Mcg: Why aren’t there more community development credit unions?

Bynum:  A lot are doing good work. A challenge [in creating more] is that we are not in a position to sell stock to raise capital. We have grown dramatically since the financial crisis. We are one of the fastest growing credit unions in the country, by rate of member growth and rate of asset growth.  Growth requires that we have capital to keep the regulators satisfied and to protect our depositors. Typically credit unions grow their capital in a slow, organic way. When we are growing rapidly we need to find other ways to raise that capital. We use secondary capital, subordinated longterm debt.  We are one of two credit unions in the country that use that resource more than anyone else. It’s complicated. Many small credit unions don’t have the infrastructure to take that on. We are fortunate we are able to do that. It’s not a simple strategy to pursue but we felt it was important.

McG: What other credit union does this?

Bynum: Self-Help. Between Self-Help and Hope we probably use more than half of the secondary capital credit unions use in the country.

 

McG: What’s your position on payday loans?

Bynum: Payday loans should be illegal. I served as chair of an advisory board at the Consumer Financial Protection Bureau and we were making strides at restricting these abusive financial practices. So many things are stacked against low income consumers. That agency was created to address that. It’s unfortunate it has stepped away from those issues.

McG: I’ll tell you what I think was unfortunate: a lot of credit unions from the beginning were enemies of that agency.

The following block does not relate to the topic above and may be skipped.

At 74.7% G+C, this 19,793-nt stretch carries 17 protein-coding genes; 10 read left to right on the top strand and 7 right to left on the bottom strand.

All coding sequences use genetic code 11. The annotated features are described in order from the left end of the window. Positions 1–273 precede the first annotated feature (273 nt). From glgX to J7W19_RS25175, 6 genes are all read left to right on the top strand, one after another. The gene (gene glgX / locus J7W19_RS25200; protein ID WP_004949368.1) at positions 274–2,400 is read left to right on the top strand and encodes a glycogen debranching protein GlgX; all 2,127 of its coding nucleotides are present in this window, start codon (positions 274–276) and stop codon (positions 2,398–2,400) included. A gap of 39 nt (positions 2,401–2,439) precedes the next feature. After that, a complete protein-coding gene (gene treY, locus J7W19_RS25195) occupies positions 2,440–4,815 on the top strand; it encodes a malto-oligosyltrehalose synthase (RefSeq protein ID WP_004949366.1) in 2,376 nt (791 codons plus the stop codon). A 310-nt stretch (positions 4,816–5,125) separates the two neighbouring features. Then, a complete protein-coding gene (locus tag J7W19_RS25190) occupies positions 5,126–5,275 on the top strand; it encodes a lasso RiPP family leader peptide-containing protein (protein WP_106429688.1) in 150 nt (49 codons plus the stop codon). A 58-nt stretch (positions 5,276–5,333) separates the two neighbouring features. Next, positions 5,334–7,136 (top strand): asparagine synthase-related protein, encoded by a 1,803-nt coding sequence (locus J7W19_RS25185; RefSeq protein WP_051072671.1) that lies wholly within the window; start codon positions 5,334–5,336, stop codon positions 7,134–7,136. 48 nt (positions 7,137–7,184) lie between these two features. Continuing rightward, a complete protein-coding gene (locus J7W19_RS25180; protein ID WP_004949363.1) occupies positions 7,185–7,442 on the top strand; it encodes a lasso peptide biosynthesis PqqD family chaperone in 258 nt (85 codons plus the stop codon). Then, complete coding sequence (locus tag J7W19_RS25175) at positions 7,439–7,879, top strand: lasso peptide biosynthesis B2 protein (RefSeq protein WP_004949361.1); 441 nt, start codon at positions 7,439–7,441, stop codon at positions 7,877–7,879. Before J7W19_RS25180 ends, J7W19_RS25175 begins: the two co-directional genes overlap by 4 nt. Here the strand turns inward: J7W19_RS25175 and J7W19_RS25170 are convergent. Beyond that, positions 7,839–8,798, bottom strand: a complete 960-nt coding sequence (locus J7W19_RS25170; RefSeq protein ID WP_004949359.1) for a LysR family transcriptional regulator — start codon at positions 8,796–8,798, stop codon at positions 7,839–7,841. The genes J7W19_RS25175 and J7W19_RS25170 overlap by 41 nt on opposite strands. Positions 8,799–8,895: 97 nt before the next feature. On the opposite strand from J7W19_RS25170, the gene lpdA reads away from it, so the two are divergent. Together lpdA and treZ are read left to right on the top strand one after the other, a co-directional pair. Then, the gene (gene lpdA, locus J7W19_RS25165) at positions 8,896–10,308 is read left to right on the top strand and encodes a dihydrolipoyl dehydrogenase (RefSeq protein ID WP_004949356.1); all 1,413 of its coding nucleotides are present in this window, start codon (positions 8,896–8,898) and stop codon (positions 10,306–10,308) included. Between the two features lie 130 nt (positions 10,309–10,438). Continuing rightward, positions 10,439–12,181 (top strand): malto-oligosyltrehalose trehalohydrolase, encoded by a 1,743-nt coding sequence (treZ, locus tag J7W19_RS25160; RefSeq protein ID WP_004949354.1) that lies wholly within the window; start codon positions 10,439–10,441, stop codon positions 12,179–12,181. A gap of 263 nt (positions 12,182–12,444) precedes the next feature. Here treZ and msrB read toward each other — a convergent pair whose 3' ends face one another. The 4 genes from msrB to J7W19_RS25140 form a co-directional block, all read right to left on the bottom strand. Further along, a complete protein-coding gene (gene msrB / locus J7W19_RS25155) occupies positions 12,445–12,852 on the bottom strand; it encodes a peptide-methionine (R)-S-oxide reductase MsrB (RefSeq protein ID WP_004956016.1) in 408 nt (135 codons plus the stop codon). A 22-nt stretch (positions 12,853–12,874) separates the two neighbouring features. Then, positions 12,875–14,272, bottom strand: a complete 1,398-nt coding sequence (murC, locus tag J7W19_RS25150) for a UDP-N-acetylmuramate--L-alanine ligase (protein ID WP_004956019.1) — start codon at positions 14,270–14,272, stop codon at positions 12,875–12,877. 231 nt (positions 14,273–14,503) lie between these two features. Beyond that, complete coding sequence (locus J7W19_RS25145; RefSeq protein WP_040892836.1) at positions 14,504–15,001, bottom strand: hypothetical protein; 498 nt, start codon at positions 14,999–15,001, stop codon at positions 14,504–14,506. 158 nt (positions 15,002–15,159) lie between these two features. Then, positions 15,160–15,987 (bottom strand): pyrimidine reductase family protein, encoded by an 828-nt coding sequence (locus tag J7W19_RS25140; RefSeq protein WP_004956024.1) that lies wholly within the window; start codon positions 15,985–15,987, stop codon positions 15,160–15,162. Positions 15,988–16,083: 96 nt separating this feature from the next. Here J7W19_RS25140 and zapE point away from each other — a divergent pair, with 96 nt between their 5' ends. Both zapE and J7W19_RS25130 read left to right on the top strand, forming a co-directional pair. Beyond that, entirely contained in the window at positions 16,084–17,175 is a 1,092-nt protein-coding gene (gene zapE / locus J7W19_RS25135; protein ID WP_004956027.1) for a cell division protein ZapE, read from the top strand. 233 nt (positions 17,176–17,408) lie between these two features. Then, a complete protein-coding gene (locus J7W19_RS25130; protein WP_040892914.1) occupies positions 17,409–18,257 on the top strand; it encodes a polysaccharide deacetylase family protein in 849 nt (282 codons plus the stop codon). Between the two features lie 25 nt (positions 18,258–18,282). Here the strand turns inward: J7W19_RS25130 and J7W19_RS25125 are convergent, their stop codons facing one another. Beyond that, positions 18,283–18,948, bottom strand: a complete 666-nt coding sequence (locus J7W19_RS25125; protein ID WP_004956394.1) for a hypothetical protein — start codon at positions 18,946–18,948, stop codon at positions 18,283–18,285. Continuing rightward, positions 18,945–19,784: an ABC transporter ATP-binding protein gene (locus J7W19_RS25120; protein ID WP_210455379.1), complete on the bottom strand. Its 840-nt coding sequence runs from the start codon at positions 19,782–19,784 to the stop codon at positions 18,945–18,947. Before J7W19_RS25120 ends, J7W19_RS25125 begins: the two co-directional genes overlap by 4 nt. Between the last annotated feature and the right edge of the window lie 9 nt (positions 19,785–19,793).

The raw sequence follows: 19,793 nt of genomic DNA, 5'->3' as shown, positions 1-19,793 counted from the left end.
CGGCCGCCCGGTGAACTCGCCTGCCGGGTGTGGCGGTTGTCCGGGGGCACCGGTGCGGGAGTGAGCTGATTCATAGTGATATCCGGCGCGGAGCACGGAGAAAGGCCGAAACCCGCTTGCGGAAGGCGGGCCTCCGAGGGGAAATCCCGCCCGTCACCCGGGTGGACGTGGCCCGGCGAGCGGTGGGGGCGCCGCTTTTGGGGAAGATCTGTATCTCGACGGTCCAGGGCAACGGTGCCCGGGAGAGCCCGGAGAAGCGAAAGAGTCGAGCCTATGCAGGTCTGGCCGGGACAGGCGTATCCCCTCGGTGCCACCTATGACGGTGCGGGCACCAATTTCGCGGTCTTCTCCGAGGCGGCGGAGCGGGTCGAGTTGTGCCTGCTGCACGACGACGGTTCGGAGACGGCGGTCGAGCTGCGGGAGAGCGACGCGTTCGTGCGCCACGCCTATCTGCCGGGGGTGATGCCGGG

Bynum: It was misguided. I spoke against it. Financial institutions often have a knee jerk reaction to regulation. Well, we should be regulated because we are stewards of other people’s money and we need to do it in the right way. We saw what happened with the lack of regulation with the financial crisis. As credit unions we should be on the front line of consumer protection. It’s often used as a wolf whistle by the credit union trade associations to organize their members.  It does not serve our members well.

McG: When you talk with credit union peers, what do they think about what you are doing?

Bynum:  People wrote our epitaph – our eulogy – a long time ago. But we are in our 25th year now. It would behoove credit unions to look at what we are doing well and try to emulate it. The country is becoming more diverse.  The communities we serve are increasingly becoming the majority. We have to be relevant to those populations. Financial institutions – credit unions included – ignore them at their own peril.

McG: How do you make money on a small dollar, payday type loan?

Bynum:  We see it as a gateway, as an entry relationship.  People will take out a $200 loan at a payday lender that costs $2000. We’ll refinance that loan at a reasonable rate. Then we’ll get that individual into a banking relationship that will help them.  We don’t look at it as a single transaction. We look at it as part of a relationship.

McG: What kind of rate do you typically charge?

Bynum:  16%, maybe 18% for a small dollar loan. Sometimes it’s less. We have a very cool product that many of our members use called Borrow and Save. You need a $250 loan. We’ll write you a $500 loan where $250 goes into a savings account. When you pay that $500 you have $250 in a savings account that is there for you to tap when you have the next emergency. You now have a relationship with a depository that will help you meet your needs.

You ask how we do this and make money. Well, we do it to break even. Our mission isn’t making as much money as we can.  Our mission is improving lives of people in some of the most distressed places in this country.

 

A longer version of this conversation – in a podcast format – is available here for listening.